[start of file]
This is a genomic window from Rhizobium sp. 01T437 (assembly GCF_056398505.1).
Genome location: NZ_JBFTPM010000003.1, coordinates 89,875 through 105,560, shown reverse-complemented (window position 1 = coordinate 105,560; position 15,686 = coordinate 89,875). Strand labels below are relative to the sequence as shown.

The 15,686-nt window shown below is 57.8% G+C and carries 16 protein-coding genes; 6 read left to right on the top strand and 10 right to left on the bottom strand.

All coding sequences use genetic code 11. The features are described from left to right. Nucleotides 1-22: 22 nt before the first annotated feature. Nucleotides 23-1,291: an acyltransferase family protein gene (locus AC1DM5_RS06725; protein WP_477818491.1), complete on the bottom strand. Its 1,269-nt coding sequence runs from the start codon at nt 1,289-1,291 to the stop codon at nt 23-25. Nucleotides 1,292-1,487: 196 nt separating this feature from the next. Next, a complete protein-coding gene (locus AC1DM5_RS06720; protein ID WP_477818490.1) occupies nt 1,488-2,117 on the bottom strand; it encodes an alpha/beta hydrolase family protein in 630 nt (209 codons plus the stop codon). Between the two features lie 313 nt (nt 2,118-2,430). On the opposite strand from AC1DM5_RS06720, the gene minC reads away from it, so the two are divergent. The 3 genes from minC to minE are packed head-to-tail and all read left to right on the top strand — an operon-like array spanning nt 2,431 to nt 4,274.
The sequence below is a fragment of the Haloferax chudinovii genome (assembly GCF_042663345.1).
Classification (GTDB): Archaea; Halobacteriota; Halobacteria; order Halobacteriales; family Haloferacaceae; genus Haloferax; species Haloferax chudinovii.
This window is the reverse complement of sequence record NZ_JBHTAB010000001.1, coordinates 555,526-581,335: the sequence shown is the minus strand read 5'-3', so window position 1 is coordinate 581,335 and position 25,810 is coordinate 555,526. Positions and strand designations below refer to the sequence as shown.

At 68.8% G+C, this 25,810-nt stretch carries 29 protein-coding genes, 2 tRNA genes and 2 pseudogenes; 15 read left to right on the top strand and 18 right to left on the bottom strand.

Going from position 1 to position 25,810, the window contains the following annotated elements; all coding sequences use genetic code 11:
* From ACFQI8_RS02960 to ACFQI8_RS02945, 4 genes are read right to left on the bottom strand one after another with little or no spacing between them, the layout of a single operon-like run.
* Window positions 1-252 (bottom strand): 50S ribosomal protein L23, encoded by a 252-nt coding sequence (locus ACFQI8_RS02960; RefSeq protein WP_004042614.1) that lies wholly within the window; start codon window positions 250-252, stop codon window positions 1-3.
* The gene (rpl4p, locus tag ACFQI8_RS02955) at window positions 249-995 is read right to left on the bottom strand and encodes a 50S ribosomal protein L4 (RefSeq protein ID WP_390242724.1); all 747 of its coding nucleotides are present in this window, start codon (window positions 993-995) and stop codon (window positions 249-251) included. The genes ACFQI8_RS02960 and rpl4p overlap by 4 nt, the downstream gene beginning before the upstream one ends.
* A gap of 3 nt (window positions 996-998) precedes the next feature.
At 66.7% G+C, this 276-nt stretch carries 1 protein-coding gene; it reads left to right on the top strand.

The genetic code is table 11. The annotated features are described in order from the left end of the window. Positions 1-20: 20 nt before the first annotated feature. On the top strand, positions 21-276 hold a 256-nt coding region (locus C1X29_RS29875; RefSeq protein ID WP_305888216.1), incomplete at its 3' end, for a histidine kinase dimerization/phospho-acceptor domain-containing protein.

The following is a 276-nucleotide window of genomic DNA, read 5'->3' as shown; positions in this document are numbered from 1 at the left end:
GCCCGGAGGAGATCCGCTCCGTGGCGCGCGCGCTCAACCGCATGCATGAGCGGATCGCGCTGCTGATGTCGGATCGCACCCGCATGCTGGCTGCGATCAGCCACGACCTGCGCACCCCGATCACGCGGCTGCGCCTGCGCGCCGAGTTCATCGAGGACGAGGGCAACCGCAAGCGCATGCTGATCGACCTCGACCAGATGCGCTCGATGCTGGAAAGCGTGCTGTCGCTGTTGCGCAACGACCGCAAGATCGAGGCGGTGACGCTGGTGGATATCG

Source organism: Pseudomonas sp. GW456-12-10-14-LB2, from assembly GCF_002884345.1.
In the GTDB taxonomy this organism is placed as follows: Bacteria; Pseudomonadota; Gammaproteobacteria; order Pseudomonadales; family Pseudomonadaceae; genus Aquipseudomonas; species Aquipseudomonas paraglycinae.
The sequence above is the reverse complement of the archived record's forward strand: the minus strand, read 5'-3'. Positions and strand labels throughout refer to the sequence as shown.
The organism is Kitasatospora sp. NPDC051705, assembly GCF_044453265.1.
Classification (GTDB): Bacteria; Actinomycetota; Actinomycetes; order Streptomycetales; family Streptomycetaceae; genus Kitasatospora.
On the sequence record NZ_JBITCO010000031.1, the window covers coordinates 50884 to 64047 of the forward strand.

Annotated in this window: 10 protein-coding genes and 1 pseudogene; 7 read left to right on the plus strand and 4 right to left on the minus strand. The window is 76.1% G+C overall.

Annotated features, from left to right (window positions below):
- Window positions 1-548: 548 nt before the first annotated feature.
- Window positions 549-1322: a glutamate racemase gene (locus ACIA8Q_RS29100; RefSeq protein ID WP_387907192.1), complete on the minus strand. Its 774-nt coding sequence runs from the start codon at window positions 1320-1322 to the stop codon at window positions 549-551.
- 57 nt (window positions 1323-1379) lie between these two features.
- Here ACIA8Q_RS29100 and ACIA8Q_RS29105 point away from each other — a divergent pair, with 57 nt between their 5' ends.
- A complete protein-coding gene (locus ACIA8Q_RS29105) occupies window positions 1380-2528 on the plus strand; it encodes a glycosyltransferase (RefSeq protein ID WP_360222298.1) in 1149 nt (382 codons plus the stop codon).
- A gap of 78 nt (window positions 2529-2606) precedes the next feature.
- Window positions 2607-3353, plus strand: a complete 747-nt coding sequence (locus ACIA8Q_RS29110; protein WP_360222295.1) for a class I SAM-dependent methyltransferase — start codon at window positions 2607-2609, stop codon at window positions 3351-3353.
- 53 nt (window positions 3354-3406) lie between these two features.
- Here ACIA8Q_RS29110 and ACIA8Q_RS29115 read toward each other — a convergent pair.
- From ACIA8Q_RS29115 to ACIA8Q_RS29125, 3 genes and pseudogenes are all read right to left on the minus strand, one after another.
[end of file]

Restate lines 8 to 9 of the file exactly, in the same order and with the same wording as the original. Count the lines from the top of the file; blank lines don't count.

At 68.8% G+C, this 25,810-nt stretch carries 29 protein-coding genes, 2 tRNA genes and 2 pseudogenes; 15 read left to right on the top strand and 18 right to left on the bottom strand.

Going from position 1 to position 25,810, the window contains the following annotated elements; all coding sequences use genetic code 11: